Photo by Tom Barrett on Unsplash

I recently spoke with a staff member at California’s Mule Creek State Prison, where I reside. This staff member described the medical technician posted at the prison’s front gate to take the temperature of arriving employees, a COVID-19 precaution. 

She has “an incredibly infectious, sunny attitude that brightens your day,” said the staff member. “Sometimes, coming to work these days, when I’m barely hanging on, it really helps.”

This comment struck me. In an instant, I realized that it’s not just the inmates who are barely hanging on. It’s all of us. In a moment of shared vulnerability, I realized that the things that connect us are far greater than those which separate us.

I admit, I hadn’t previously considered what a correctional officer (CO) or prison staff member might be dealing with on a daily basis. As prisoners, we face a nearly constant struggle to lead a meaningful existence and to manage the stressors of incarceration. I had imagined that the mournful daily drudge belonged solely to the incarcerated, deemed “lesser” and deserving of our every deprivation, our ever-gloomy sunrise. I had imagined that people who could leave these concrete tombs behind at the end of each day were going home to a glorified existence. 

All the years of confinement had distorted my perception. I had forgotten that free people are weathering the storms of life just like incarcerated people.

In Brené Brown’s landmark book “Daring Greatly,” she wrote that “connection is why we’re here” and “shame is the fear of disconnection.” Brown emphasized the need to bring shame and fear out of the shadows where they thrive and into the light where they can be healed. And with so much happening in the world — hurricanes, wildfires, famine, wars, oppression, racial strife, social unrest, a worldwide pandemic claiming millions of lives — it was an opportune time to seek connection.

As a prisoner-journalist at Mule Creek, that is what I work to do. In an interview with a member of the prison medical staff, we discussed the complexity of our current moment, including the social upheaval after George Floyd’s murder and the heightened awareness of the Black Lives Matter movement. She explained that as a person of biracial heritage, she has to deal with racism from both sides. Additionally, she has to navigate the prison custodial paradigm that insists upon a clear line between staff and inmates, with its own set of complexities.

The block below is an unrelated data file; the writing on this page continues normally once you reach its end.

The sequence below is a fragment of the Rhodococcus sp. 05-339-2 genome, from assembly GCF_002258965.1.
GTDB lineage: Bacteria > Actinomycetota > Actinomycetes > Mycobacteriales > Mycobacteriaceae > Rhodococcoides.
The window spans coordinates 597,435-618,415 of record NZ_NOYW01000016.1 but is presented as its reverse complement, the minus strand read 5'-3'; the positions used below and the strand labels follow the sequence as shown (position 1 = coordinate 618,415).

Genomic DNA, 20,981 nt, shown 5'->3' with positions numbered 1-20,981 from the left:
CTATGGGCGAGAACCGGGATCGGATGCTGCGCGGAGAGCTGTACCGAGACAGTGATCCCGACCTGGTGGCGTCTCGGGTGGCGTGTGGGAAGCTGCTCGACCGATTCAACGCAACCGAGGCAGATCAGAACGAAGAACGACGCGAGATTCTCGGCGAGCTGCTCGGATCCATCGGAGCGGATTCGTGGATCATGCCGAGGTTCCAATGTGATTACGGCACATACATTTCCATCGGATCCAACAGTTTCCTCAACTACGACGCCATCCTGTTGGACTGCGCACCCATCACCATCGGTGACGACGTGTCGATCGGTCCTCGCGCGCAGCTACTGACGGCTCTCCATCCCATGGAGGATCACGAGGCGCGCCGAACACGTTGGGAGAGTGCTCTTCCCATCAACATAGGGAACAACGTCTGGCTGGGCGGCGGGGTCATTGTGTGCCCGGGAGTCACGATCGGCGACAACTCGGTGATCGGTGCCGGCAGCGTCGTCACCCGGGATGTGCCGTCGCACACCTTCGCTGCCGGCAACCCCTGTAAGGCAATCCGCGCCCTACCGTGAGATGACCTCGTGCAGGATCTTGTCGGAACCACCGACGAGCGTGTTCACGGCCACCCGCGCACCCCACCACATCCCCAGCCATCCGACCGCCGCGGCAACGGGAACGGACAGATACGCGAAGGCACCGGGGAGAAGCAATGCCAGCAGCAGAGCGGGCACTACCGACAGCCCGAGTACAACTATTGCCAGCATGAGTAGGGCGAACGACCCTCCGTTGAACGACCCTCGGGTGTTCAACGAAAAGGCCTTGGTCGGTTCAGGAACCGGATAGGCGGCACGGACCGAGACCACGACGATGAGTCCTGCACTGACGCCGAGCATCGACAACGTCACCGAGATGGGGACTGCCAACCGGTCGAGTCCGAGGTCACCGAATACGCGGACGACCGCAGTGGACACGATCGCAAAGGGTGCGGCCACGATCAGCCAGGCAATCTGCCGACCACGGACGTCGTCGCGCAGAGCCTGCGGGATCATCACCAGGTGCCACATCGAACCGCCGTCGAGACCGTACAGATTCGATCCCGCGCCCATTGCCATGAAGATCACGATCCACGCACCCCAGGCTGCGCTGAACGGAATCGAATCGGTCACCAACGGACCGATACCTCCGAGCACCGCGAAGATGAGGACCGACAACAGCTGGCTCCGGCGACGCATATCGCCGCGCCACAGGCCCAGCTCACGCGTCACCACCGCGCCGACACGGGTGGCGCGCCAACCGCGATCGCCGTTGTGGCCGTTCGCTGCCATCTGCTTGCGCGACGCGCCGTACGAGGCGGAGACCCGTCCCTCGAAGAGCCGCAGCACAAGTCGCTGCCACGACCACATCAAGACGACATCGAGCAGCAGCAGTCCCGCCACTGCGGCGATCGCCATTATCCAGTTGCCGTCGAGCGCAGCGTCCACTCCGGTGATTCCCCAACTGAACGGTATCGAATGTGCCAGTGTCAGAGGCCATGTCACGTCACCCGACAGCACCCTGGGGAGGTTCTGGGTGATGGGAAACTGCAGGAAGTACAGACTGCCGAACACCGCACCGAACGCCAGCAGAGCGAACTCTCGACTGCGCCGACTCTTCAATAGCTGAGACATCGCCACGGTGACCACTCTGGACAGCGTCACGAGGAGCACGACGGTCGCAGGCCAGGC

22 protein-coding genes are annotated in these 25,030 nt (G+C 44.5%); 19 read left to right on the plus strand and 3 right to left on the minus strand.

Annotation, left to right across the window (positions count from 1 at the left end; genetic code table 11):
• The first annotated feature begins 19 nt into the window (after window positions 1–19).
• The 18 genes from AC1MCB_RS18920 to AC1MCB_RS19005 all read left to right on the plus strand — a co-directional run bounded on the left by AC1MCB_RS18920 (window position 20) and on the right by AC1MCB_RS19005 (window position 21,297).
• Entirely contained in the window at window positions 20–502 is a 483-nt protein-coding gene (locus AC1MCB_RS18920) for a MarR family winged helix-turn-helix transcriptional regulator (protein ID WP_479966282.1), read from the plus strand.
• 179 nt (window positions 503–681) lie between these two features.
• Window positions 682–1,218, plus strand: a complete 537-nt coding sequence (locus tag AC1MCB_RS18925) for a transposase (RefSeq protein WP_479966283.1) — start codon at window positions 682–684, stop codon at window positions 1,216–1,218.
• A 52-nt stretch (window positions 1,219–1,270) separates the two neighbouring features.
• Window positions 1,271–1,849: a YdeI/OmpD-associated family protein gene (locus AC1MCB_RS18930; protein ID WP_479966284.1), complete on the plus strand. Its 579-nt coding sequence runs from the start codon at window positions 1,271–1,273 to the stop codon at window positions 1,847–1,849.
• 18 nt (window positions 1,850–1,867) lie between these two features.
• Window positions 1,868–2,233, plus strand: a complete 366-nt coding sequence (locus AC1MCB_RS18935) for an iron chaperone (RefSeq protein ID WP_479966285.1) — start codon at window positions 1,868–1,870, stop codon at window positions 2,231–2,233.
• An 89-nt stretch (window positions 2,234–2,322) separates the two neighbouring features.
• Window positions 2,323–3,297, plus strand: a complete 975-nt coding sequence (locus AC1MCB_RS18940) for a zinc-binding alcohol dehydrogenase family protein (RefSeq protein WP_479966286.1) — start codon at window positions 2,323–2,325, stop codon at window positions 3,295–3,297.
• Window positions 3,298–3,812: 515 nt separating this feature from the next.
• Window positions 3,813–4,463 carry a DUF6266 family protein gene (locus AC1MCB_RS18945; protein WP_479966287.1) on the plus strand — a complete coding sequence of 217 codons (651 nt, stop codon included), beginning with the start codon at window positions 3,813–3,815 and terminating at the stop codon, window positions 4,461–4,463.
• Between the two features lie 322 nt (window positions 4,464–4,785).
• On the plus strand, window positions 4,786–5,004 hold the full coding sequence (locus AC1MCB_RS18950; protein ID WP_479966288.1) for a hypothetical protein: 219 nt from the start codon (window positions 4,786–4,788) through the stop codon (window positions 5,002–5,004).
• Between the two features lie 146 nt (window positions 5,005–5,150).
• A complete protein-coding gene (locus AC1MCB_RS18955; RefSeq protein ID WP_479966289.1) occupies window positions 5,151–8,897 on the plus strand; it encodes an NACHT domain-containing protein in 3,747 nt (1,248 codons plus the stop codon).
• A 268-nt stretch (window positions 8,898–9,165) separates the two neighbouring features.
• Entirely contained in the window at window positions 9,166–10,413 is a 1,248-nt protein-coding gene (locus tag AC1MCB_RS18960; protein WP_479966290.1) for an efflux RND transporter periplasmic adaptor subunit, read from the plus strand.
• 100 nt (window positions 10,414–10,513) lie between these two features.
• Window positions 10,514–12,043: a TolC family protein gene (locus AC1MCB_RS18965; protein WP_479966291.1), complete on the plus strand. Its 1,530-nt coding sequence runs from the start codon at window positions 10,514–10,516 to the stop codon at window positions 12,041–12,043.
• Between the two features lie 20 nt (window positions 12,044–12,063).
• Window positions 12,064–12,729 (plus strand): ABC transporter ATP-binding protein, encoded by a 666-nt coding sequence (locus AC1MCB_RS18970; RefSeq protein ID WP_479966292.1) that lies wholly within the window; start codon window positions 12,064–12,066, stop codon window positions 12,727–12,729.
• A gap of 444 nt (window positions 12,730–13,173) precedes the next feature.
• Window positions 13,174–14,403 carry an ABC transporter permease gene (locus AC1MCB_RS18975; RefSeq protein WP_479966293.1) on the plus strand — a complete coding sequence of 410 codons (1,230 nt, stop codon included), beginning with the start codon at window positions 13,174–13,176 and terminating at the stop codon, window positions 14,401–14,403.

She said that being raised by a Black mother and experiencing racism from a young age had given her strength of character to face our world of uncertainty. But, it had also made her guarded.

“I find myself paying close attention to my surroundings and taking notice of who is in the room,” she said. “I listen to what people say and determine where they are coming from by how they act and what they do. You can’t always tell how a person really feels from what they say. It’s what they do that counts.”

I commented on how calm she always appeared, and how she exhibited great patience in dealing with so many inmates with so many needs and complaints. She admitted the stress gets to her. 

“It builds up, and when I let it out it isn’t pretty,” she said.

Isn’t that true for all of us?

In another interview, a CO in my housing unit suggested that inmates often don’t consider what officers might be going through or how it might affect them on the job. The officer presented the example of an inmate who had come at him in a belligerent manner. 

“That was completely out of line,” he said. “I could have reacted in a way that easily could have escalated the situation.”

He confided that, at the time, he and his coworkers were dealing with the recent suicide of a fellow officer. It took incredible self-control to approach the situation with a professional, measured response.

Following George Floyd’s murder, I asked another CO about his experience as a person of color working in a prison setting where racial minorities are disproportionately represented. He expressed his belief that the topic needs an honest airing, but he appeared reluctant to actually share his thoughts about racial turmoil with a prisoner-journalist. 

There is a line, after all, between staff and inmates that is rarely crossed.

Even though this officer avoided answering my questions directly, he said he appreciated that someone had asked. And in that moment I felt our shared humanity.

We just never know what another individual might be going through. For all we know, at this very moment, they might be barely hanging on. At the very least, we can ask. 

Disclaimer: The views in this article are those of the author. Prison Journalism Project has verified the writer’s identity and basic facts such as the names of institutions mentioned.

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David "Razor" Babb

David “Razor” Babb is the founding editor-in-chief of “The Mule Creek Post,” a newspaper published out of Mule Creek State Prison in California and a 2008-2009 winner of the PEN Prison Writing Award in the essay category. He is also the author of numerous books including “Icicle Bill,” “Goodbye Natalie,” and “Last Lockdown.”